GWU History Professor Talks Historic Civil Rights Act

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Summer Marks 50th Anniversary of Landmark Legislation

BOILING SPRINGS, N.C. – In schools and restaurants, voting booths and employment lines, life changed drastically for Americans 50 years ago this summer.  National leaders approved the Civil Rights Act on July 2, 1964.  The legislation brought some sweeping changes to the country’s racial divisions, but it didn’t eliminate all boundaries, according to Gardner-Webb University Assistant Professor of History Dr. Joseph Moore.

“It certainly was a great accomplishment that was long-delayed,” Moore reflected in a recent interview with “We’re still living generation to generation with the wealth and the cultures and the morals that were handed to us by a previous generation. Those things change slowly and, as many people in the movement in the 1960s pointed out, they were changing too slowly and they wanted them to change more quickly. We still see that they haven’t changed completely.”

The Civil Rights Act of 1964—signed into law by President Lyndon Johnson—made it illegal to discriminate against a person based on color, origin, race, religion or sex.  It wasn’t the first such rights act in the nation’s history, Moore said, but none of the previous legislation was effective.  The act addressed rights for public facilities, public schools, employment, voting and other sectors of society.  “All of those comprehensively are the most effective civil rights bill in American history,” Moore offered.  “When you combine that with putting in the hands of the attorney general of the United States the ability to bring into the court system any violation of that act, you have a pretty powerful piece of legislation.  That combination of elements radically shifted the American landscape.”

However, the 1964 rights law didn’t completely change American race relations, and many places still segregate today, according to Moore. “In the midst of the rights movement, someone famously called Sunday morning at 11 a.m. the most segregated hour in America.  It still is,” Moore shared.  “Some churches do actively integrate racially, but the vast majority of American churches are as segregated as they’ve ever been.  You can say this about American religious life.  You can say this, more or less, about American residential life.”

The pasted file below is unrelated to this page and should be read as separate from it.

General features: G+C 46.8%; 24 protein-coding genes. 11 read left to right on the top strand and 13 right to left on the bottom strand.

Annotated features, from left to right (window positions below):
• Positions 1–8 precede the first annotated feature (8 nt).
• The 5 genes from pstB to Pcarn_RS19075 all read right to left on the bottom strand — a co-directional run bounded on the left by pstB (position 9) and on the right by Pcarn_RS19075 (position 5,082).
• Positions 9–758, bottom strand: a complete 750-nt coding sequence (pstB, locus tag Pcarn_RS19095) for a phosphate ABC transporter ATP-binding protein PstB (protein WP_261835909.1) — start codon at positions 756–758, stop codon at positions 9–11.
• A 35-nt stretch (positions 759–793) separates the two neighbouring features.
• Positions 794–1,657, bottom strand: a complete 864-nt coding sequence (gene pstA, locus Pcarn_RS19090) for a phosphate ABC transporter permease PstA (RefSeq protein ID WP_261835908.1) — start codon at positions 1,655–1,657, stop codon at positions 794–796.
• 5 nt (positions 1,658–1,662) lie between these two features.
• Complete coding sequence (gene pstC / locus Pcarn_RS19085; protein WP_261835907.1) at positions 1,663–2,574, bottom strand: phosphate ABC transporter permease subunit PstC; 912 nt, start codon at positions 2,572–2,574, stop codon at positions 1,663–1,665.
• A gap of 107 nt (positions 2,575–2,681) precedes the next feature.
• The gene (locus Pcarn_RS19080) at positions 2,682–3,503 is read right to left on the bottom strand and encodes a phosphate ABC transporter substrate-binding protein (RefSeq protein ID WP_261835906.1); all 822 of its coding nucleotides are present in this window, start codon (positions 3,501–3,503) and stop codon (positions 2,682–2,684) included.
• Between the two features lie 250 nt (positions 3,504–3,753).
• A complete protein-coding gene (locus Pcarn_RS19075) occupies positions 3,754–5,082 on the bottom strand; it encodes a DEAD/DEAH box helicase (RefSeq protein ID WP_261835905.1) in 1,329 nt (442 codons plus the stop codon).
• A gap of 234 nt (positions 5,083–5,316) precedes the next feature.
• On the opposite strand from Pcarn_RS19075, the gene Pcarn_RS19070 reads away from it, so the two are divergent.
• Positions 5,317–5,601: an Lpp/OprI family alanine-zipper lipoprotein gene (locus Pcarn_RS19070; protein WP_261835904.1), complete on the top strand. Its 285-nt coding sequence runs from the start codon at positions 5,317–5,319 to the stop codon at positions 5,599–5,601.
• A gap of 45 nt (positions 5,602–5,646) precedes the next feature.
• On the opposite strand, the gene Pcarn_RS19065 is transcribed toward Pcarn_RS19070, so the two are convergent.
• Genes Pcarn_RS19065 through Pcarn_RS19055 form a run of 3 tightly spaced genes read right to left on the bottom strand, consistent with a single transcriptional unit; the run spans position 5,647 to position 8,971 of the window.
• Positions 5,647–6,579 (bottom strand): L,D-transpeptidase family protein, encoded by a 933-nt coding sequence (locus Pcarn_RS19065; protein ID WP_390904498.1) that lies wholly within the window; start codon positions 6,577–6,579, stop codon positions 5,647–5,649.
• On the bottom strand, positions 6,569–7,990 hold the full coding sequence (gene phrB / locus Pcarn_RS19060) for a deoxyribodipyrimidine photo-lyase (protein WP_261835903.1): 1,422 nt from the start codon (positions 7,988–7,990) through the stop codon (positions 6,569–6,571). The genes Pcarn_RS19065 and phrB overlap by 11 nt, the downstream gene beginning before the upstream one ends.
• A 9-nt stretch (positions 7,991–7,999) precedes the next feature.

Schools changed with the law’s demand for classroom integration, albeit slowly in some areas.   According to Moore, nearby Shelby (N.C.) High School enrolled four African-American students in 1963, a number that more than doubled a year later. By 1965, a plan was in place to fully desegregate Shelby’s schools.  “One out of every 100 black children in America in 1963 went to an integrated school,” Moore offered.  “Within 10 years, school integration reached about 90 percent.”

Despite strides in race relations, Moore understands that America still struggles with inequality and racial issues.  “There are class divisions in every society.  There are wealth disparities in every society,” he said. “In America, those take on a very peculiar narrative, because it’s the narrative of race.  It’s a story that hasn’t finished yet.”

Located in Boiling Springs, N.C., Gardner-Webb University offers a comprehensive academic experience that introduces students to the diverse world of ideas and to the people who think them, preparing them for professional success and for productive citizenship.